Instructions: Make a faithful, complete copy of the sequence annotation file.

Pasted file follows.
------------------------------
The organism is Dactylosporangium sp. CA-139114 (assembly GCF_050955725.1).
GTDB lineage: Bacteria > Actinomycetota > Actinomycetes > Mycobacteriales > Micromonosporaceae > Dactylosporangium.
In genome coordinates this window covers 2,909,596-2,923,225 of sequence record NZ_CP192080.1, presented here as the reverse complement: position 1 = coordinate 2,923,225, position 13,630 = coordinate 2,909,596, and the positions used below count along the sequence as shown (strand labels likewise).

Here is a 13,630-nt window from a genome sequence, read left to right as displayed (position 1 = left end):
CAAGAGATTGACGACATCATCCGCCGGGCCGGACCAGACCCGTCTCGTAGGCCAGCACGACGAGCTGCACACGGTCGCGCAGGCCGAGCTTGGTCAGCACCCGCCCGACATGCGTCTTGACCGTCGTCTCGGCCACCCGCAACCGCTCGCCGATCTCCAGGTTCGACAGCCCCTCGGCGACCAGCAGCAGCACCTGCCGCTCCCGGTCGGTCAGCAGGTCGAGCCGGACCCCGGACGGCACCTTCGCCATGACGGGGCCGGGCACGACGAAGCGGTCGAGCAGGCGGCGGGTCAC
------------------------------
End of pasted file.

The organism is Dactylosporangium sp. CA-139114 (assembly GCF_050955725.1).
GTDB lineage: Bacteria > Actinomycetota > Actinomycetes > Mycobacteriales > Micromonosporaceae > Dactylosporangium.
In genome coordinates this window covers 2,909,596-2,923,225 of sequence record NZ_CP192080.1, presented here as the reverse complement: position 1 = coordinate 2,923,225, position 13,630 = coordinate 2,909,596, and the positions used below count along the sequence as shown (strand labels likewise).

Here is a 13,630-nt window from a genome sequence, read left to right as displayed (position 1 = left end):
CAAGAGATTGACGACATCATCCGCCGGGCCGGACCAGACCCGTCTCGTAGGCCAGCACGACGAGCTGCACACGGTCGCGCAGGCCGAGCTTGGTCAGCACCCGCCCGACATGCGTCTTGACCGTCGTCTCGGCCACCCGCAACCGCTCGCCGATCTCCAGGTTCGACAGCCCCTCGGCGACCAGCAGCAGCACCTGCCGCTCCCGGTCGGTCAGCAGGTCGAGCCGGACCCCGGACGGCACCTTCGCCATGACGGGGCCGGGCACGACGAAGCGGTCGAGCAGGCGGCGGGTCAC